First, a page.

Villains, revenge, and unhappy endings. Rapid City Below Zero isn’t your average comic about superpowers. Here, people live in a tough world where easy decisions aren’t easy to come by. Written by Josh Dahl, with art by Shawn Langley, Rapid City Below Zero brings a fresh perspective to villains and superpowered characters.
We had a chat with Josh to learn more about the latest issue of Rapid City Below Zero, and their Kickstarter for it. Their modest goal will go towards funding the creators and publishing a 100-issue run of issue #4. Their Kickstarter rewards include past issues, getting to name characters, and even getting a sneak peek at their creative process.
AP2HYC: For new readers, what’s Rapid City Below Zero all about?
Dahl: Rapid City Below Zero is about a super villain named Icicle. She gets double crossed and betrayed on a job, and the rest of the series is about her revenge.
AP2HYC: What attracted you to writing about supervillains and revenge?
Dahl: Revenge feels good. We think that it is good, but it isn’t. It’s bad. But it’s a kind of bad we can cheer for, even when good guys are doing it. Some part of you knows that the right thing to do is to forgive. That little conflict… you know it’s wrong, but it feels right enough. That makes it compelling. Same with the bad guys. I love it when simple-seeming characters are complex, and when complex-seeming characters are simple.
AP2HYC: What sets the comic’s characters apart from typical supervillains?
Dahl: My characters are people with super powers who never learned how to get through life without hurting people. They aren’t maniacal mad-men or tortured super-geniuses. Make no mistake, I love bad guys with convoluted master-plans and armies of uniformed goons. In fact, those kinds of bad guys are probably “out there” somewhere in Rapid City… you just won’t see them on the pages of Rapid City Below Zero.
AP2HYC: Since your main characters are all villains, do you feel more freedom writing for them since they don’t have to abide by the law or a strict code-of-honor?
Dahl: I guess not. No matter who I am writing, I ask, “What would THIS person do under THESE circumstance?” For some characters, those circumstances include legality. For others, the only considerations are, “What do I want?” and “How do I stay out of jail?”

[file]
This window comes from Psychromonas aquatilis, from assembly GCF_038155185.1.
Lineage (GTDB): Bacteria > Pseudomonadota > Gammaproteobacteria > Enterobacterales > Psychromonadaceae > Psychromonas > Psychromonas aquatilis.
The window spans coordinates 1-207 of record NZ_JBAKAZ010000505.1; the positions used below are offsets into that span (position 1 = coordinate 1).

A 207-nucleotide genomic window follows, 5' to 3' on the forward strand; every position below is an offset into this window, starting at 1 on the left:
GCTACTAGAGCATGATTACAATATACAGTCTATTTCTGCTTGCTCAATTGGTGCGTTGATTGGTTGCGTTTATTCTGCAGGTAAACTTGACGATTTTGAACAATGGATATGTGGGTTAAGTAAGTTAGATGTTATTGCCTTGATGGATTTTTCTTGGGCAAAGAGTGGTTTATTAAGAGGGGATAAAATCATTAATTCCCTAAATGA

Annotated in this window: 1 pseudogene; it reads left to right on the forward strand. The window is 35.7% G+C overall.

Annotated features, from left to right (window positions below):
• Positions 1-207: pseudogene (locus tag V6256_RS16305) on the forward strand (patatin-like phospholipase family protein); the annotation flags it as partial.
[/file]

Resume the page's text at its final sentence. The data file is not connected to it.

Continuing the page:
AP2HYC: What comics influenced you while making Rapid City?
Dahl: Oh, lots. Lots and lots. Off the top of my head, I would say Sleeper and Scalped.
AP2HYC: How has your work in Boston’s juvenile justice system influenced Rapid City?
Dahl: Yeah. That is one of the origins of this project. A lot of the kids I work with have had hard lives and made what most of us would see as bad decisions. But to them, these are the only decisions that make sense. That is everybody in Rapid City.
AP2HYC: Shawn Langley creates gripping black and white art for the comic. As the writer, what’s the creative process like between you and him?
Dahl: My scripts for this book were all written before Shawn came on board. So, we don’t really have collaboration at that stage. For me, the collaboration is drawing Shawn into the emotional beats of each scene and making sure he finds the stuff that is fun to draw.
AP2HYC: One of the Kickstarter’s rewards is access to your Rapid City Open Studio Facebook group, where they get to watch the comic being made live. How has sharing your creative process affected your relationship with readers?
Dahl: Well, people love it when they see it. Basically, Shawn and I use a Facebook group to do all our collaboration. Everyone can watch us work on the book. Shawn posts his sketches and pages, and I make my notes and demand changes. It can get a little stressful, but it is a lot of fun. But, because production has been slow it is hard to hold that engagement. I am hoping that the pressure and exclusivity of the new Open Studio will really fire up that interest. For the course of this issue, the Open Studio is now The Exclusive Studio and is only available to Kickstarter backers.
AP2HYC: What’s the biggest thing you’ve learned while creating comics?
Dahl: That the biggest barrier to making comics is making comics. Lots of people talk about making comics, and wanting to make comics, but few actually do it.
AP2HYC: Without giving too much away, what can we expect from future Rapid City Below Zero issues?
Dahl: I was joking the other day about making a Rapid City themed version of those “It Gets Better videos.” Only, in Rapid City it would be, “It Gets Worse.” Things get bad, and then bad people make bad decisions, and SURPRISE, things get worse. I hope people like that!
Rapid City Below Zero Issues #1-3 are available now at local comic shops, Big Cartel, and Comixology. Alternatively, you can also get copies by donating to the Kickstarter for Issue #4. You can find even more info at belowzerocomic.com.
Help Josh and the rest of the Rapid City team bring their world of villains, revenge, and progressively bad situations to life, and get to see how an indie comics gets from the creator’s heads to the comic book shop shelves. Sound off in the comments or send us your thoughts on Twitter!